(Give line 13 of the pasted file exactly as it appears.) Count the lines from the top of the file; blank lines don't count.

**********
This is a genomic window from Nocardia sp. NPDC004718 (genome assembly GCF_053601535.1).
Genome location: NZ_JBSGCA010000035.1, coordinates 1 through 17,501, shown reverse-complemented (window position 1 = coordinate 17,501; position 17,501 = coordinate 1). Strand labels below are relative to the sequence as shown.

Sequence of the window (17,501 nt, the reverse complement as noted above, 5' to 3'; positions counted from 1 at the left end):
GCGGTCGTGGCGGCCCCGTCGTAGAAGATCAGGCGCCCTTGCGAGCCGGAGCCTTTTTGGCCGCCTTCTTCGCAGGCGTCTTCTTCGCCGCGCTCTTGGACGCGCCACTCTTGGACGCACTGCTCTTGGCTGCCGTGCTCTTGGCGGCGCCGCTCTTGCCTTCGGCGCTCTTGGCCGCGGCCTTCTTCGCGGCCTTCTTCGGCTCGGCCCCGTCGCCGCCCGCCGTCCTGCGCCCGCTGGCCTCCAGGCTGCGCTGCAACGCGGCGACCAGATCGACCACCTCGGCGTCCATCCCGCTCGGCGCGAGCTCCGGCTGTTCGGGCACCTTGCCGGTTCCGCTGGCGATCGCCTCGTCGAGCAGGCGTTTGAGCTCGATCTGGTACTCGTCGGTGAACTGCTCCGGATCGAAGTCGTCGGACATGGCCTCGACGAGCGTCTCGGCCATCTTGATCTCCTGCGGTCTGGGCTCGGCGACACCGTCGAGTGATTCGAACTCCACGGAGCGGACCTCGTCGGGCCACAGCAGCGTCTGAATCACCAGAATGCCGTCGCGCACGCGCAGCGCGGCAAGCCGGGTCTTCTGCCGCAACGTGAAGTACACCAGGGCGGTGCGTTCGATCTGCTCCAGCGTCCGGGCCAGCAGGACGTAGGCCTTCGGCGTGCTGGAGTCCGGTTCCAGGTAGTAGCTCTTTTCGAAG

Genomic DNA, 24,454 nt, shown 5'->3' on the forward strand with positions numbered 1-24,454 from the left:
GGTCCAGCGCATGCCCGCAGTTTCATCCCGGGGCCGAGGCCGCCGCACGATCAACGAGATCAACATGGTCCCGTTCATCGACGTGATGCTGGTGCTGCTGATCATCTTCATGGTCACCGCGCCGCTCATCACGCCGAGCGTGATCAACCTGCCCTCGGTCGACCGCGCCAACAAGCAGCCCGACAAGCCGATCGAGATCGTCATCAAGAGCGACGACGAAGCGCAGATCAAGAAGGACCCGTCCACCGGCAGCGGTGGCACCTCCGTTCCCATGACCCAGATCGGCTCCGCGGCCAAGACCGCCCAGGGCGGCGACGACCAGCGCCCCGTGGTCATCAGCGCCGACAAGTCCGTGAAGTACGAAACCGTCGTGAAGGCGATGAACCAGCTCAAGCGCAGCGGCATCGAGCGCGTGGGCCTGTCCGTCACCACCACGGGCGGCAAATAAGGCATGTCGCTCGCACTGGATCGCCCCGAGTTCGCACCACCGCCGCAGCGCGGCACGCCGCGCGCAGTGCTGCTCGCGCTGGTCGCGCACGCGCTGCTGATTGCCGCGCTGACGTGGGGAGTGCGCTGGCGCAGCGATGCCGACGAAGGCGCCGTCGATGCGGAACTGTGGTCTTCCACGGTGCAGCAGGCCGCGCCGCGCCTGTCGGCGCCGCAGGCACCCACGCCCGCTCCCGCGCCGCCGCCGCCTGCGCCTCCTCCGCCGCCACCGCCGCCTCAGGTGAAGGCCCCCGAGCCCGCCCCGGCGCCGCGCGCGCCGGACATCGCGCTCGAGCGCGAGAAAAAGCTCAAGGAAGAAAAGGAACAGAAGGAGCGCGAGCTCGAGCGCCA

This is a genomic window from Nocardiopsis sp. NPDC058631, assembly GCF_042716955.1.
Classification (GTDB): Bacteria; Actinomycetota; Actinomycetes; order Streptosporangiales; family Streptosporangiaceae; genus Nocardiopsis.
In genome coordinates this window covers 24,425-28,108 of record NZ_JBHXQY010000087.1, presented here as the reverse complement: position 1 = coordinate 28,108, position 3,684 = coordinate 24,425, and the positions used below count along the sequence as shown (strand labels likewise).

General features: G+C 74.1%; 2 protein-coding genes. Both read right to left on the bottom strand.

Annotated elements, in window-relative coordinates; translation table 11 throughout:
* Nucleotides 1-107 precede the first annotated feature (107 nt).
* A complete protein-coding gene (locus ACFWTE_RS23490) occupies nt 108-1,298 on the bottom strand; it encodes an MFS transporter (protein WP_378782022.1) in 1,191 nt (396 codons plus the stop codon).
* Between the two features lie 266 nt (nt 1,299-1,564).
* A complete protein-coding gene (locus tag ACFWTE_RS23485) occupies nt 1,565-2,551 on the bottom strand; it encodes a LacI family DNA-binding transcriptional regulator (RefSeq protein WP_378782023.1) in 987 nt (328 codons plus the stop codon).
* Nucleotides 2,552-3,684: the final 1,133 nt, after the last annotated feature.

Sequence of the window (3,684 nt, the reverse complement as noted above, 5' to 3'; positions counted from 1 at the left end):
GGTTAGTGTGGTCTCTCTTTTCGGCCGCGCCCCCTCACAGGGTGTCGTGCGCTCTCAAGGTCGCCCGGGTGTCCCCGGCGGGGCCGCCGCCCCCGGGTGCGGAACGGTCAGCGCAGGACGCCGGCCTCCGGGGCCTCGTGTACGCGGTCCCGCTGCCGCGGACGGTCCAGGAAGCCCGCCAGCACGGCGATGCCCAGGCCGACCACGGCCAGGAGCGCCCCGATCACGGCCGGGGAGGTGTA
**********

* A complete protein-coding gene (locus ACFWTE_RS23490) occupies nt 108-1,298 on the bottom strand; it encodes an MFS transporter (protein WP_378782022.1) in 1,191 nt (396 codons plus the stop codon).